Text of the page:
For more than 20 years Karen has helped create more usable digital products through the power of user experience design and content strategy. She founded Bond Art + Science in 2006, and has led content strategy and information architecture engagements for enterprise clients like IBM, Marriott, Cisco, and Twitter. She has worked with nearly every major publisher in the business, including Hearst, The Atlantic, Fast Company, and Time Inc.
Previously, Karen helped build the User Experience practice at Razorfish, hired as the very first information architect and leaving as the VP and national lead for user experience. There she led major design initiatives for The New York Times, Condé Nast, Disney, and Citibank, and managed a diverse team of information architects, content strategists, and user researchers.
Karen teaches Design Management in the MFA in Interaction Design program at the School of Visual Arts in New York, which aims to give students the skills they need to run successful projects, teams, and businesses.
Her book Going Responsive was published in 2015 by A Book Apart, and her first book, Content Strategy for Mobile, was published in 2012. She is also the co-host of A Responsive Web Design Podcast with Ethan Marcotte. Her pithier writings often wind up on Twitter at @karenmcgrane.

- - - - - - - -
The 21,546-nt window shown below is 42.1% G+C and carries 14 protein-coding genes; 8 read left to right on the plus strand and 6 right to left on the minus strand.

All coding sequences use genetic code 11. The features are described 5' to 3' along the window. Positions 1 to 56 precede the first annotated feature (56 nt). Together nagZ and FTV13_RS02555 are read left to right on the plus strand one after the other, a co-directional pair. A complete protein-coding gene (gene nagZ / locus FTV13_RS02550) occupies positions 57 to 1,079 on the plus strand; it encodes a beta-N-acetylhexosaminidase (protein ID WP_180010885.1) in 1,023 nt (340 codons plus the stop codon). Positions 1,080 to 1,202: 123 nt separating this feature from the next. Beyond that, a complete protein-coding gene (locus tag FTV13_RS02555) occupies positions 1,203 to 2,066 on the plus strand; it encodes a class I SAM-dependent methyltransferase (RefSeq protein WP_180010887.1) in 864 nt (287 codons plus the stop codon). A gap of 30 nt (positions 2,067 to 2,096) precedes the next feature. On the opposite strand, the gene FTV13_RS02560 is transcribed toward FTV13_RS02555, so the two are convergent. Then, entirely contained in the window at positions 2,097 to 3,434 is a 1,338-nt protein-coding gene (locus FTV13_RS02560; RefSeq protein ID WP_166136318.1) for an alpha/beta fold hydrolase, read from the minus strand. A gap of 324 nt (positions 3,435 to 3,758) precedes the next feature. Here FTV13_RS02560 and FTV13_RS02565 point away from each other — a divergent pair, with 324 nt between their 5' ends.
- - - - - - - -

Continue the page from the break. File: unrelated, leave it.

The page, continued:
In 2016, “adaptive content” became a buzzword. To some, it’s a complex, long-term initiative to structure content for flexible reuse and dynamic targeting. To others, it’s a way to ensure that everyone, everywhere, sees exactly what they want—like magic!
In this talk, Karen shares her perspective (and reservations) on how adaptive content is being used today.
She’ll discuss how adaptive content supports targeting content to device type—and why that’s rarely necessary.
She’ll also describe ways that adaptive content can support tailoring content according to context—and ways that can go wrong.
You’ll walk away with a better understanding of when adaptive content is necessary and how to get the most value from it.